How To Learn The Art Of Creative Writing
By: Mark Woodcock [See
The term creative writing is used to discern certain types of
inventive or artistic writing from other general types of writing.
The field of creative writing is broad and includes many different
formats and genres of writing. The broad and general description
of it is purposeful in its effort not to limit the imagination
of the potential writer, or that of the reader. Creative writing
is totally different from other types of writing, such as technical
writing, scientific writing, or copy-driven journalism. The discipline
of creative writing includes, but should not be limited to, works
of fiction, poetry, personal memoir or autobiography, song lyrics,
plays and screenplays, and any mixture of the above.
By and large, writing is a skill that is innate to a person.
Just like with other proficiencies, most types of writing often
comes easier to some people than to others. Therefore, it is often
thought that a person cannot be taught how to write, especially
creatively. Despite whatever natural talents for writing a person
might have, those talents often need to be developed in order
for the writer to realize his or her fullest potential in the
craft. Learning how to write creatively must begin on the inside.
A certain amount of individual experience, opinion, and innate
sensitivity must be tapped when taking on the task of creative
Creative writing is an artistic expression, like painting or
composing music. It is therefore subject to criticism, both constructive
and disrespectful. This should in no way deter a person from writing
creatively, or in any other way. Sometimes, artistic expression
is done just for the sake of doing it. There does not have to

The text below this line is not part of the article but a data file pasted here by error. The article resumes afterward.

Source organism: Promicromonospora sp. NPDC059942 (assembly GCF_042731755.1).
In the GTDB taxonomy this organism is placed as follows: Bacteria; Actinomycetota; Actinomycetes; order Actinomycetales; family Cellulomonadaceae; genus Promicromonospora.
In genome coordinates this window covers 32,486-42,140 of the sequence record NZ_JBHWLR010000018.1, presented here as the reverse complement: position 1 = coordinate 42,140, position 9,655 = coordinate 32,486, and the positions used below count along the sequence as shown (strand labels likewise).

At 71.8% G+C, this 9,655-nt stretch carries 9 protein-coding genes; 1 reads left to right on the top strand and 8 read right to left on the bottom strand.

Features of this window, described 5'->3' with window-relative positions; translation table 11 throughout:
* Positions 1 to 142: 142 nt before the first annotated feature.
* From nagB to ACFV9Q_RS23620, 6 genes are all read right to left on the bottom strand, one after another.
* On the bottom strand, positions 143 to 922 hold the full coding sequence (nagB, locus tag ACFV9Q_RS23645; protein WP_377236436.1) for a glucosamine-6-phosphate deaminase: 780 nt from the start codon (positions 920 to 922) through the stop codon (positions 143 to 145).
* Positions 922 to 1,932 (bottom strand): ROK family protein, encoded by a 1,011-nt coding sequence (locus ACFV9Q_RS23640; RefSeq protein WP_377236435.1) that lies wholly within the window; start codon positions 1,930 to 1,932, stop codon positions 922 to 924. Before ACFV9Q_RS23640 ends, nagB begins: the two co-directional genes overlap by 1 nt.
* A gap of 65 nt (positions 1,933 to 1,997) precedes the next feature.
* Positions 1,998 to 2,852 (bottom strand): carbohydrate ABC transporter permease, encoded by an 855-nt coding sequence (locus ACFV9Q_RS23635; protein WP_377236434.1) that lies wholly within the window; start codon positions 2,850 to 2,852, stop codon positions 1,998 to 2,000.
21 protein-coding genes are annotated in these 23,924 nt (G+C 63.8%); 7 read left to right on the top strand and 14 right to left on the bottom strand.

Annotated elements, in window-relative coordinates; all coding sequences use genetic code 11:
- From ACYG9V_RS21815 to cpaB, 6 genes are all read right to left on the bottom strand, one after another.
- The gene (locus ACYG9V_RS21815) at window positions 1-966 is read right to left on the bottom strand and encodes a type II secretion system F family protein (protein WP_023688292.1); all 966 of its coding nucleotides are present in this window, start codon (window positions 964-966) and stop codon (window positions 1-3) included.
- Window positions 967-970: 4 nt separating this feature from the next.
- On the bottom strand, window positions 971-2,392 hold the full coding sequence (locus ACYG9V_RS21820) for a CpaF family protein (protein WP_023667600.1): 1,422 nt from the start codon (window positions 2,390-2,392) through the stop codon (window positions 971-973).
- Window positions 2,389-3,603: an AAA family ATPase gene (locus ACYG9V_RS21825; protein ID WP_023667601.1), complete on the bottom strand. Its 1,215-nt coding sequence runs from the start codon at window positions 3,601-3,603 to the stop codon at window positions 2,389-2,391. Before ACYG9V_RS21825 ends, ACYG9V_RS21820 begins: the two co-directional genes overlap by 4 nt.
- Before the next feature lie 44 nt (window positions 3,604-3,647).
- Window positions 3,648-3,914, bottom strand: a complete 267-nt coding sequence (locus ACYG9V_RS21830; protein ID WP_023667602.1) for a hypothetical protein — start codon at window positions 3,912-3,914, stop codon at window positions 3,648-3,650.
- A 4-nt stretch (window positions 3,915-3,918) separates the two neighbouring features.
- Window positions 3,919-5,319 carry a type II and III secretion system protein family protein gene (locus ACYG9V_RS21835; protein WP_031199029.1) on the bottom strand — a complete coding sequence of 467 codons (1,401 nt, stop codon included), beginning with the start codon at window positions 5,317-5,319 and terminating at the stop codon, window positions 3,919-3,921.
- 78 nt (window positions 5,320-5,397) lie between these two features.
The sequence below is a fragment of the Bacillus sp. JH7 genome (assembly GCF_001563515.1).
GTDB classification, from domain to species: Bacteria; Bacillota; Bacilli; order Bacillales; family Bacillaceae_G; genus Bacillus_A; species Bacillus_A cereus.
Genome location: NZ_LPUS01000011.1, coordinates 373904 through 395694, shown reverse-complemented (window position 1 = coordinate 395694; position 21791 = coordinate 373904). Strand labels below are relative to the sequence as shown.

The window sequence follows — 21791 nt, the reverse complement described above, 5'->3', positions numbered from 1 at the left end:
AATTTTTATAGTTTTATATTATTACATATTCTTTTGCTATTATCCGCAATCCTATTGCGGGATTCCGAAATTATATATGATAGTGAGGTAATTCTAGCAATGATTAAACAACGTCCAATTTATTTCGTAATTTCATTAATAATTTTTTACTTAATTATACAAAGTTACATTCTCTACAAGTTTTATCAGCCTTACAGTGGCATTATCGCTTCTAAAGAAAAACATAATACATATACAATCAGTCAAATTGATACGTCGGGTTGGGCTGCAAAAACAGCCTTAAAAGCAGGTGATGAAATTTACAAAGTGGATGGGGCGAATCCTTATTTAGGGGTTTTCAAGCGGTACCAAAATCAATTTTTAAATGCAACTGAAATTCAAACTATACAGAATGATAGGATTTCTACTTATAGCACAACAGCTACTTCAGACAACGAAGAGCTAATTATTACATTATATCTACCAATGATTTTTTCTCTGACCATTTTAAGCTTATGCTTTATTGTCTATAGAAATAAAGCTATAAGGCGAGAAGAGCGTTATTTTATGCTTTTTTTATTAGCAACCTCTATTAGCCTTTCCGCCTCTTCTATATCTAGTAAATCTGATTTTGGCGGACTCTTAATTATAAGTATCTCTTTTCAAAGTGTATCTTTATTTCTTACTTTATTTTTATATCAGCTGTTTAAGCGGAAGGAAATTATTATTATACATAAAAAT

be a reason to create something, and there does not have to be
an explanation behind the creation. The personal expression is
free. This sentiment holds especially true with creative writing.
Creative writing courses are extremely popular and widely available
in various formats. Short-term workshops ranging from merely a
few hours to a day or several weekly sessions are available through
public libraries, community education centers, and even community
colleges. They are for everyone from the beginner to the seasoned
writer looking to polish his or her skills.
In a creative writing course, there are many potential topics
to discuss and methods to teach at length. These topics include,
but are not limited to, techniques on brainstorming and exploring
creative ideas, overcoming writer's block, learning how to structure
work, overcoming the fear of people reading/judging the created
work, editing completed work, and getting works published. Though
some will argue that true creative writing cannot be taught, it
is widely acknowledged that certain skills can be mined and honed,
as well as certain techniques taught, to make almost anyone at
least a fair writer, and not be afraid to unleash his or her creativity.
Many budding writers opt to study creative writing in college.
Often it can be an emphasis within a major in English, and a 4-year
bachelor's degree can be earned. This can open doors to many professional
opportunities, as well as equip a writer with the skills to either
take a stab at freelance writing, or translate his or her creative
writing skills into other professional arenas, such as public
relations, advertising, or editing.
For those whose writing ambition is to do creative writing as
more of a hobby, looking to the Internet for creative writing
websites is a good way to get work seen and gain insight into
the craft. Many creative writing websites offer bulletin boards
where writers can post works to be read and enjoyed, and where
feedback can be given reciprocally. Also, writers can find a real
community of individuals looking for other writers with whom to
trade and share ideas.
Some creative writing websites also offer some of the same lessons
and pointers on brainstorming and formulating ideas, editing,
publishing, and other techniques that many workshops or writing
courses offer, except it often does not cost anything online,
and it is more convenient. There is also the appeal of the relative
anonymity online, for the shy writer who is not quite ready for
the face-to-face public arena. True creative writing might not
be a learned talent, but the ability to tap inner creativity is
possible for just about anyone.
About the Author:
Mark Woodcock - Learn the essential information for the correct
way to write articles at Creative